Phillimore wrote a number of genealogical books, the best known of which was How to Write the History of a Family (1887), which ran to several editions and was said to be indispensable to genealogists who were working on pedigrees and family histories at the time. He compiled a number of family histories, such as the Family of Smith of Shute (1900), the Family of Middlemore (1901), and the Family of Holbrow (1901). The best known of his other works are Pedigree Work (1900), Heralds’ College and Coats of Arms Regarded from a Legal Aspect (1904), The Law and Practice of Grants of Arms (1905), and Changes of Name (1906). He edited an impressive list of publications, including Coram Rege Roll of 1297, Rotuli Hugonis de Welles, 1209-1234, Index to Changes of Name, 1760 to 1901, etc. He also printed marriage registers for various counties.
In 1897 W. P. W. Phillimore formed his own publishing company, Phillimore & Company, at 124 Chancery Lane, London, which moved in the 1960s to Chichester, Sussex, but continued to publish books in the W. P. W. Phillimore tradition. In 1986 the company published the first complete translation of The Domesday Book in 900 years, with Latin and English in parallel text, in 35 volumes, each county available separately.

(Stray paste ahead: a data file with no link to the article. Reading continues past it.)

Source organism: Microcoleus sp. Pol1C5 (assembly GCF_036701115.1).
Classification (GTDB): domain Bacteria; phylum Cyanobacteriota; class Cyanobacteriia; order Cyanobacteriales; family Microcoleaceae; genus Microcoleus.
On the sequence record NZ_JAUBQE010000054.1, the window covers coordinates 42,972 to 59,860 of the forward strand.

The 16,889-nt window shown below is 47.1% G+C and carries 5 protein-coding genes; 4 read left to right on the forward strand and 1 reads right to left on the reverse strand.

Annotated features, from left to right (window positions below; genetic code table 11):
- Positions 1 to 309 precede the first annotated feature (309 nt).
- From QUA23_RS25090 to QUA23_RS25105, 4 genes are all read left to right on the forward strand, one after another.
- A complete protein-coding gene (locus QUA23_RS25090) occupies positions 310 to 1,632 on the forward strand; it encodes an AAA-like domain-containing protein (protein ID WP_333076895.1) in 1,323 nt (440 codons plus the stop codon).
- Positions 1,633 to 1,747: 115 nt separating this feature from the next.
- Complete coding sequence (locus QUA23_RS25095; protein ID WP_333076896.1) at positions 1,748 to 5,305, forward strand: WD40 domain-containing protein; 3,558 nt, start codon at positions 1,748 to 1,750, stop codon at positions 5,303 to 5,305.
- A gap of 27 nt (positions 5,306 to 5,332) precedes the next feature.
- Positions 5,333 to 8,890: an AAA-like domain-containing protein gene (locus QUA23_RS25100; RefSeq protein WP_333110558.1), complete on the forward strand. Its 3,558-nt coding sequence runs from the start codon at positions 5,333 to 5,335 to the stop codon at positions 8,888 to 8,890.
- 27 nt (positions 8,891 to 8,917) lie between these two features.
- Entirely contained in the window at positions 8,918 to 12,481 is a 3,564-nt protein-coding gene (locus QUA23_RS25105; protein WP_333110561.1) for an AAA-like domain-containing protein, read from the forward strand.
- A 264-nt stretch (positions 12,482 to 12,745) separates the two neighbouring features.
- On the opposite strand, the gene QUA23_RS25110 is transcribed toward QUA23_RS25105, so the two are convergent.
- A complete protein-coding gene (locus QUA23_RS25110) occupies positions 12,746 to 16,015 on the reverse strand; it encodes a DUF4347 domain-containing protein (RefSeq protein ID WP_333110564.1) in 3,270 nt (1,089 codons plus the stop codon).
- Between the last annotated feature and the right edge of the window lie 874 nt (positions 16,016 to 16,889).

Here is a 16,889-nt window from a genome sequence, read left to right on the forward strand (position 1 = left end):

W.P.W. Phillimore died in 1913. In a tribute to him in The Genealogist, October 1913, the writer W.G.D. Fletcher, F.S.A., says “Of Phillimore’s work it is impossible to speak too highly. There is no living genealogist who is not indebted to his publications, and who will not render a tribute of gratitude to his memory.”
Thanks to Wilfred Henderson Phillimore, who preserved the family documents, there is still much to be written about the Phillimore family. It is ironical to think that all his efforts would have been for nothing if some 50-odd handpainted postcards of tinted colors had not caught the eye of a freelance journalist, one of whose subjects was the indexing of books on art.
But, surely, that is what genealogy is all about.
* * * * *
Note: The art of R.P. Phillimore was on exhibit at Lavender Hill in London in July.